Wednesday, December 24, 2008

Debunking Can be Cool

Looking for a fun but educational diversion on the intertubes during your holiday downtime? Try:

Captain Disillusion does a fantastic job of making critical thinking look cool (which it is by the way) and he's very funny in doing so. His videos also have the highest production values I've ever seen on YouTube. Penguin Slap Debunk is a great place to start.
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Sunday, December 21, 2008

Why Only Christmas?

I recently did a holiday quiz for the Skeptic group I belong to. While researching myths associated with this time of year, I came across an interesting curiosity. It seems that while the Christian holidays have a pages dedicated to seasonal myths, the Jewish and Muslim faiths have, as far as I can tell, none.

Why? Is it because their belief system is so rigid that it doesn't allow for any questioning of the doctrine? Could it be that most Christians are more open-minded and accept adding on non-theist, or more accurately, Pagan traditions to their celebrations? I would bet that if you took a worldwide survey on people's first impressions of Christmas and Easter, Santa (or Father Christmas in his various incarnations) and the Easter Bunny (or Easter Bell in Italy), would be the first thing most people associate with the holidays, and not the birth and resurrection of Jesus.

But that brings up the question; What is a myth? According to the dictionary it's:
"A traditional, typically ancient story dealing with supernatural beings, ancestors, or heroes that serves as a fundamental type in the worldview of a people, as by explaining aspects of the natural world or delineating the psychology, customs, or ideals of society."

With this definition, isn't all religion mythology? Every religion practiced today would fall under this definition. Why is the Jewish Torah anymore believable than the secret texts of Scientology? The one thing they all have in common is that they can not be proven to be true. There is no factual evidence on which these beliefs are based, many actually contradict historical documents.

It all comes down to "Faith" and that is a topic for another day!

Saturday, December 20, 2008

He Shall be Known as the King of Kings

UPDATE: A great overview of December 25th Deities can be found at

In the olden days, virgin births evidently weren't that rare. The gods seemed more then happy to knock up a young, trusting teenager.
The gods seemed to know what they were doing though. Take a look at the resulting offspring.
  • Attis was a son of the virgin Nana. His birth was celebrated on Dec 25. He was sacrificed as an adult in order to bring salvation to mankind. He died around March 5, after being crucified on a tree, and descended for three days into the underworld. On Sunday, he arose, as the solar deity for the new season. His followers tied an image of Attis to a tree on "Black Friday," and carried him in a procession to the temple. His body was symbolically eaten by his followers in the form of bread.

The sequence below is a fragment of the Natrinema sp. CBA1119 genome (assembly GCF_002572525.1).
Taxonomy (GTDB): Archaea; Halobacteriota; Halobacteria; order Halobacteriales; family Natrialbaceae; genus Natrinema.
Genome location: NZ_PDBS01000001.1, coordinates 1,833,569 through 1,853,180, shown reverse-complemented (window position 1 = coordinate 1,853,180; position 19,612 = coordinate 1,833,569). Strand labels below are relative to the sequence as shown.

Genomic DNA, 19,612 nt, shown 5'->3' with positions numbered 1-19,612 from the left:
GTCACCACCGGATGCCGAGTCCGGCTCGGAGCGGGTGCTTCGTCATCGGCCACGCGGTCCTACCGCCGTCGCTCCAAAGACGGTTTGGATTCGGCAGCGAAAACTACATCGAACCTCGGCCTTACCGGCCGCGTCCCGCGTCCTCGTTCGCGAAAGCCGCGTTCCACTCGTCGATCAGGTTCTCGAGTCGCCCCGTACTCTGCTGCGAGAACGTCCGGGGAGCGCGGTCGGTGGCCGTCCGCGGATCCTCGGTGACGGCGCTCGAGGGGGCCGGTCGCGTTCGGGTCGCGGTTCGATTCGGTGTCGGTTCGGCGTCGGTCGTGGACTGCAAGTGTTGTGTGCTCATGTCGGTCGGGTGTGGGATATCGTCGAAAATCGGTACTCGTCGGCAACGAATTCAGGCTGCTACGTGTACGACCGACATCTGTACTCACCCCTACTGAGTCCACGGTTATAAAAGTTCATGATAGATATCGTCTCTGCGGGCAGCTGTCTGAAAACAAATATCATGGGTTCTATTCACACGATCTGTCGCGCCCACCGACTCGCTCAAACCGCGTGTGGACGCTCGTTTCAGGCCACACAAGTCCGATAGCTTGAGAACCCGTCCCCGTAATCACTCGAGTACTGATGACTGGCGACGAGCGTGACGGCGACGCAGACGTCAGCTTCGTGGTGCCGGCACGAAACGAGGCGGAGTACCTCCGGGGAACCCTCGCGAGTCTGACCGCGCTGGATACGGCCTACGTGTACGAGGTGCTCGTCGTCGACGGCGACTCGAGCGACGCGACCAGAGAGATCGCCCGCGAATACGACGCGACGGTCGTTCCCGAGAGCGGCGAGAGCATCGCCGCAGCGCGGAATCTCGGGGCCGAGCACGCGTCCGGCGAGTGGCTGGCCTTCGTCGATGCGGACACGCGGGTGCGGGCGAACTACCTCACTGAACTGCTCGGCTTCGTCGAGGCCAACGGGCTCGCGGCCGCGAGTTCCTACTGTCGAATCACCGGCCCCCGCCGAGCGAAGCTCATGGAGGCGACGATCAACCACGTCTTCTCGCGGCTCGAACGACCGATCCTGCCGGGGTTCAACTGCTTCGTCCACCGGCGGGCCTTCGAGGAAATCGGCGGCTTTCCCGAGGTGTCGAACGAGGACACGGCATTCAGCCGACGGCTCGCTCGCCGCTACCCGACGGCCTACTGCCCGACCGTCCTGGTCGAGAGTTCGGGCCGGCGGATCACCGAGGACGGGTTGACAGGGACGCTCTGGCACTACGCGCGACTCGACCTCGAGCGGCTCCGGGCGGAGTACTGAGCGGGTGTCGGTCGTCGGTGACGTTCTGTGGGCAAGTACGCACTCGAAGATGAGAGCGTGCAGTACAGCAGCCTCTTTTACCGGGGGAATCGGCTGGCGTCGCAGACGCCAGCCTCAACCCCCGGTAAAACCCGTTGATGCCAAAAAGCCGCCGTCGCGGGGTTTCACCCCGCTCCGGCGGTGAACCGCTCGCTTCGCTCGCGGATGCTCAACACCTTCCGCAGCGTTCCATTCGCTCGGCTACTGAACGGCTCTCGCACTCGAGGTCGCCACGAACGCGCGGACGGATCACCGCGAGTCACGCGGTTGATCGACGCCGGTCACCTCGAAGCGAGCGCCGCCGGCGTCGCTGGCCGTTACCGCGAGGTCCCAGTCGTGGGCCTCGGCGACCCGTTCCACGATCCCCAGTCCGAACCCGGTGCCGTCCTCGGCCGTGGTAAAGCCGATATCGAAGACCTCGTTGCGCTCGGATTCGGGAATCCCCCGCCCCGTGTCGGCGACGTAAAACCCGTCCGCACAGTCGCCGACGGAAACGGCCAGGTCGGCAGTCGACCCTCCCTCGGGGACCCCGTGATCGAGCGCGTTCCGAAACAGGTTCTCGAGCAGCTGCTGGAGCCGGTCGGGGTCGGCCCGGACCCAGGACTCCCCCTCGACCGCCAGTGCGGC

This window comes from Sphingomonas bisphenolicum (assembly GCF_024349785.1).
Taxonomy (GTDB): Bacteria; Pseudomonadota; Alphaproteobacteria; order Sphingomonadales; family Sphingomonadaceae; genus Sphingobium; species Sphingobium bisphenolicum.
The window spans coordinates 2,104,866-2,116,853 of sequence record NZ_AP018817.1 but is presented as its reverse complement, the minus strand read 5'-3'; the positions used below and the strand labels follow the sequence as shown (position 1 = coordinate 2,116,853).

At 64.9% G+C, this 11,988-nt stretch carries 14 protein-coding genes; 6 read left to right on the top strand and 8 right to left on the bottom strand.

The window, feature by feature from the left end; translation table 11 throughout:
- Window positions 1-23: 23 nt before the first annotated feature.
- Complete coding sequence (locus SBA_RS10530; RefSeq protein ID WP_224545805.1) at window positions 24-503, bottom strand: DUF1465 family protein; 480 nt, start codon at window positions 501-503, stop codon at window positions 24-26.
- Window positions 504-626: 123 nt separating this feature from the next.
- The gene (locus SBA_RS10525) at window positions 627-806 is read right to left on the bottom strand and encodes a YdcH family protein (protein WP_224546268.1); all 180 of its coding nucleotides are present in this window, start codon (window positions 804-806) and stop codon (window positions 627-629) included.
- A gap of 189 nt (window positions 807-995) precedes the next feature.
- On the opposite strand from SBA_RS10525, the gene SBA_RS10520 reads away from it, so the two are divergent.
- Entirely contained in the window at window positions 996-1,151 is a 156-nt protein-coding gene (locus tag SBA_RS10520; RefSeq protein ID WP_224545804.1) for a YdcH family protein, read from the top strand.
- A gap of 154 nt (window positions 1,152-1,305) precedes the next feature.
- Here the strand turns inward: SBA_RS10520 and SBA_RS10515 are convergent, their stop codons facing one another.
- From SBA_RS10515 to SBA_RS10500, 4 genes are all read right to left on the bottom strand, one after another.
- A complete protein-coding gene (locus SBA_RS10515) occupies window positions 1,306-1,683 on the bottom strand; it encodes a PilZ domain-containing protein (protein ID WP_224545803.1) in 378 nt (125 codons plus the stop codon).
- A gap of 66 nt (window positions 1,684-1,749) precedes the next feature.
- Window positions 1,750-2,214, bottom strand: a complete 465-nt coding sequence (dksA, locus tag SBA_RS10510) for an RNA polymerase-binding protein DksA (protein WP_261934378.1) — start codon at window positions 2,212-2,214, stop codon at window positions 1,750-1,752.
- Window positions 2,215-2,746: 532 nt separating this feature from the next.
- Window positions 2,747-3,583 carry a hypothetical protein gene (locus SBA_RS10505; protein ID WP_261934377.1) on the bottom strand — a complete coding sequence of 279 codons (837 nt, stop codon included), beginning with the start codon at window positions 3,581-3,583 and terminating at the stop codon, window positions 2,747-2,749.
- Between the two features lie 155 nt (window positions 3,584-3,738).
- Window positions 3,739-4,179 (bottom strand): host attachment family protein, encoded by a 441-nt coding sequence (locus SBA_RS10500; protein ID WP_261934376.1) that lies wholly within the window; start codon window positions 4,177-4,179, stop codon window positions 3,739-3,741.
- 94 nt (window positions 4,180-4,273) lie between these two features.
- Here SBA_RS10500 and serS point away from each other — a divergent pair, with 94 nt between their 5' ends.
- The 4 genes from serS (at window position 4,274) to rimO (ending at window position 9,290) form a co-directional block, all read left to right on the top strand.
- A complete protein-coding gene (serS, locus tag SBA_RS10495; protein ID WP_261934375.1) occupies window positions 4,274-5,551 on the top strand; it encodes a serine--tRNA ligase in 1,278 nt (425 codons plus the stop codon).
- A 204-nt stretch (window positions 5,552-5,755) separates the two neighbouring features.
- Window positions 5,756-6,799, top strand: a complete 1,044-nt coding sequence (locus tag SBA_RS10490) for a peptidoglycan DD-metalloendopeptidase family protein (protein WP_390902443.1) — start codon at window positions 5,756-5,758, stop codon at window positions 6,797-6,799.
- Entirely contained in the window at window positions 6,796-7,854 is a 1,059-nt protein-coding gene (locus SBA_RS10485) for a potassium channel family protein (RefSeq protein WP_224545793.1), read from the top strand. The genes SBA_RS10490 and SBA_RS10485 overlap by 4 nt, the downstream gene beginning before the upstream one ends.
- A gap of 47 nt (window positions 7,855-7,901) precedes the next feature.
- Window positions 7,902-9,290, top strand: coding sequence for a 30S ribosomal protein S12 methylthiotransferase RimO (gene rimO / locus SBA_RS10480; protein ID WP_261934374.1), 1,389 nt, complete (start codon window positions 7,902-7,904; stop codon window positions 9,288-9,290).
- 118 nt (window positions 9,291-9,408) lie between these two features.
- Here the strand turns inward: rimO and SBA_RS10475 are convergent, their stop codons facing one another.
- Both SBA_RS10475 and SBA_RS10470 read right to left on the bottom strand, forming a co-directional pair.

• Mut-em-ua: The virgin Queen of Egypt, supposedly gave birth to Pharaoh Amenkept III through a god holding a cross to her mouth. Isis gave Virgin birth to Horus. Virginal birth, or women being impregnated by gods was a common theme in Egyptian Mythology.
  • Siddhartha Gautama (Buddha) On the night Siddhartha was conceived, Queen Maya dreamt that a white elephant with six white tusks entered her right side, and ten lunar months later Siddhartha was born. The Buddha broke from the traditional religion of his people and spoke of peace, love and understanding.
  • Egyptian, Osiris is a savior-god who had been worshiped as far back as Neolithic times. "He was called Lord of Lords, King of Kings, God of Gods...the Resurrection and the Life, the Good shepherd...the god who 'made men and women be born again'" Three wise men announced his birth. His followers ate cakes of wheat which symbolized his body.
  • And Last but not least, Jesus of Nazerath. Born of the Virgin Mary, he would be the spiritual leader for billions... I think most of you know his career stats. ;-)

Thursday, December 18, 2008

What Would You Like the Data to Say?

Lies, damn lies and statistics.
- Mark Twain

My Uncle sent me an e-mail today that had a break down of this years presidential election.
Here it is:
Some interesting statistics
Some unreported stats about the 2008 election

Professor Joseph Olson of Hemline University School of Law, St. Paul , Minnesota ,
points out some interesting facts concerning the 2008 Presidential election :
-Number of States won by: Democrats: 20; Republicans: 30
-Square miles of land won by: Democrats: 580,000; Republicans: 2,427,000
-Population of counties won by: Democrats: 127 million; Republicans: 143 million
-Murder rate per 100,000 residents in counties won by: Democrats: 13.2; Republicans: 2.1
Professor Olson adds: "In aggregate, the map of the territory Republican won was mostly the land owned by the taxpaying citizens. Democrat territory mostly encompassed those citizens living in rented or government-owned tenements and living off various forms of government welfare..."
Olson believes the United States is now somewhere between the "complacency and apathy" phase of Professor Tyler's definition of democracy, with some forty percent of the nation's population already having reached the "governmental dependency" phase.

Statistics are second only to the Bible in justifying a belief system. And before you think I'm pointing a finger at my Uncle, we ALL fall into the Stats Trap. Except me of course ;-)

Let me throw a little light on these "Interesting Facts".
The voting map is also a great representation of population density (except for Wisconsin oddly enough). The land 'won' associated with each party demonstrates this quite well.
I can also infer from these stats that;
1. Republicans are apathetic. If they had a 143 to 127 million majority, they should have won the popular vote. Democrats won by 10 million.
2. The murder rate correlates to population density as expected. I would suspect that our tax dollars spent on social services would follow a similar trend.
3. Again, population density explains land ownership versus renting (throwing in government welfare and public housing is a red herring argument used only to reinforce a current belief system. "Look at this! Our money is going to support those Democrat free-loaders!"